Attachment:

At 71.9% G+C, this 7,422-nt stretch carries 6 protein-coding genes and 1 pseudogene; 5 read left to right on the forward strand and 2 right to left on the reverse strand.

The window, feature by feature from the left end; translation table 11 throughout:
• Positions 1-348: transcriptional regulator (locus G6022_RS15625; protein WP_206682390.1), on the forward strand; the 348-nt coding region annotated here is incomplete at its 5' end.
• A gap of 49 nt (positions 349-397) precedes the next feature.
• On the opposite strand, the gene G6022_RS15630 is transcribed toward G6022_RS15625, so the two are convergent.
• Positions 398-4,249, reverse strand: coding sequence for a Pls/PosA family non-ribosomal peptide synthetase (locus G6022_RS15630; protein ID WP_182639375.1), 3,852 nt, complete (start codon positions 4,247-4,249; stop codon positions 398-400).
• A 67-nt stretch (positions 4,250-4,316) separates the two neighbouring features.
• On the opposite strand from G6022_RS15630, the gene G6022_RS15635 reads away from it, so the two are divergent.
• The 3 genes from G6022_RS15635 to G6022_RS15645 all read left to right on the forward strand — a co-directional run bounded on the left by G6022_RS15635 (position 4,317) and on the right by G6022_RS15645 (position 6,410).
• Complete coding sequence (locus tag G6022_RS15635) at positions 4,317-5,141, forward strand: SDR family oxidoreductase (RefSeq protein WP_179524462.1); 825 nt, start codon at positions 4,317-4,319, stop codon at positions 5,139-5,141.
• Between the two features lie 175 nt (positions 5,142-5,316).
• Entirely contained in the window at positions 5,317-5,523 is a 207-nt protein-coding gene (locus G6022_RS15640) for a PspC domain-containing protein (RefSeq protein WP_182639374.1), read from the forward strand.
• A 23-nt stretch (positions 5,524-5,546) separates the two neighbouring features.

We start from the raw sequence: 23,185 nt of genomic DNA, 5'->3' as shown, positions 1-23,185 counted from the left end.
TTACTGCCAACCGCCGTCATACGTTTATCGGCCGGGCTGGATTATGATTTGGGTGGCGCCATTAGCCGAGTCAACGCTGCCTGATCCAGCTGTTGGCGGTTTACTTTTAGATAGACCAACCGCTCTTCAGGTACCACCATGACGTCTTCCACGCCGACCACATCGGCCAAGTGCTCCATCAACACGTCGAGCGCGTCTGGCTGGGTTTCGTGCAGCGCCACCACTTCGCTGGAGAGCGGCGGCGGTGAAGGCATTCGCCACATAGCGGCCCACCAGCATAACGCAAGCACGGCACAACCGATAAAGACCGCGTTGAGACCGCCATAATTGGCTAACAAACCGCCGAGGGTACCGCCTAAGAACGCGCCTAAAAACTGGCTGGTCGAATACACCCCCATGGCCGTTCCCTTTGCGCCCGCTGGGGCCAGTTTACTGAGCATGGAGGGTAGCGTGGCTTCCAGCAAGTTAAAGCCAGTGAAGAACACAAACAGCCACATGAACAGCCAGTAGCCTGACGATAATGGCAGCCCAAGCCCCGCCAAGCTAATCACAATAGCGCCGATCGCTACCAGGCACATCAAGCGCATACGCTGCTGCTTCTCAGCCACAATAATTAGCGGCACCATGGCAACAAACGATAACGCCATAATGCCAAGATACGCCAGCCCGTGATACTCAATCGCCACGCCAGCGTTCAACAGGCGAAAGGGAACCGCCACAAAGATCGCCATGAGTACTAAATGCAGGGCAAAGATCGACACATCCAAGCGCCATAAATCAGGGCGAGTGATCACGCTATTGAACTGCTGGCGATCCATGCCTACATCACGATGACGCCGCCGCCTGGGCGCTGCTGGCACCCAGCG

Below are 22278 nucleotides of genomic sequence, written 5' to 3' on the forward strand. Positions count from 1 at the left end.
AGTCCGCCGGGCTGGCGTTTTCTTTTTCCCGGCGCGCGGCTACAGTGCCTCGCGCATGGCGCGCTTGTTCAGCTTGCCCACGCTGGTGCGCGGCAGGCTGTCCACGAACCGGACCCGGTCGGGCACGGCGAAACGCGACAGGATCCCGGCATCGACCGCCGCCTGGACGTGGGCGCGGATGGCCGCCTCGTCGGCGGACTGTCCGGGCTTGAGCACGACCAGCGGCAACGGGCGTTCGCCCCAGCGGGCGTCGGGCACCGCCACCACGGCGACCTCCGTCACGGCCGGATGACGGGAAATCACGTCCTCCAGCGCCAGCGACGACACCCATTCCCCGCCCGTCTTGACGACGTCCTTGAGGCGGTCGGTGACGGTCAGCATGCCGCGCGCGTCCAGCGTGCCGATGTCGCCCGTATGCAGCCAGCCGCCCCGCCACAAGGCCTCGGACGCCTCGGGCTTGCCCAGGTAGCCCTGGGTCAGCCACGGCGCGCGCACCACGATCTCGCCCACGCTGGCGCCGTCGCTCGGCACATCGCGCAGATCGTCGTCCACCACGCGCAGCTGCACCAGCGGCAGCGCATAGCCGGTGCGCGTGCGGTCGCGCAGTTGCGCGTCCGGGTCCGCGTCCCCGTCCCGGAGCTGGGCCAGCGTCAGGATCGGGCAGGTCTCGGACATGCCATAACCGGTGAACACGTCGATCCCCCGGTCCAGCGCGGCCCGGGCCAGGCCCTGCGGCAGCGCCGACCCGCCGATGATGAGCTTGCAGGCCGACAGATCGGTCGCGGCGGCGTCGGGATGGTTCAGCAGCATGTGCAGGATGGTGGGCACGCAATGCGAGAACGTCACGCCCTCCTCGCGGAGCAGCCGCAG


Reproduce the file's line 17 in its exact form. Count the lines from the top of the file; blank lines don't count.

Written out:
AGTCCGCCGGGCTGGCGTTTTCTTTTTCCCGGCGCGCGGCTACAGTGCCTCGCGCATGGCGCGCTTGTTCAGCTTGCCCACGCTGGTGCGCGGCAGGCTGTCCACGAACCGGACCCGGTCGGGCACGGCGAAACGCGACAGGATCCCGGCATCGACCGCCGCCTGGACGTGGGCGCGGATGGCCGCCTCGTCGGCGGACTGTCCGGGCTTGAGCACGACCAGCGGCAACGGGCGTTCGCCCCAGCGGGCGTCGGGCACCGCCACCACGGCGACCTCCGTCACGGCCGGATGACGGGAAATCACGTCCTCCAGCGCCAGCGACGACACCCATTCCCCGCCCGTCTTGACGACGTCCTTGAGGCGGTCGGTGACGGTCAGCATGCCGCGCGCGTCCAGCGTGCCGATGTCGCCCGTATGCAGCCAGCCGCCCCGCCACAAGGCCTCGGACGCCTCGGGCTTGCCCAGGTAGCCCTGGGTCAGCCACGGCGCGCGCACCACGATCTCGCCCACGCTGGCGCCGTCGCTCGGCACATCGCGCAGATCGTCGTCCACCACGCGCAGCTGCACCAGCGGCAGCGCATAGCCGGTGCGCGTGCGGTCGCGCAGTTGCGCGTCCGGGTCCGCGTCCCCGTCCCGGAGCTGGGCCAGCGTCAGGATCGGGCAGGTCTCGGACATGCCATAACCGGTGAACACGTCGATCCCCCGGTCCAGCGCGGCCCGGGCCAGGCCCTGCGGCAGCGCCGACCCGCCGATGATGAGCTTGCAGGCCGACAGATCGGTCGCGGCGGCGTCGGGATGGTTCAGCAGCATGTGCAGGATGGTGGGCACGCAATGCGAGAACGTCACGCCCTCCTCGCGGAGCAGCCGCAG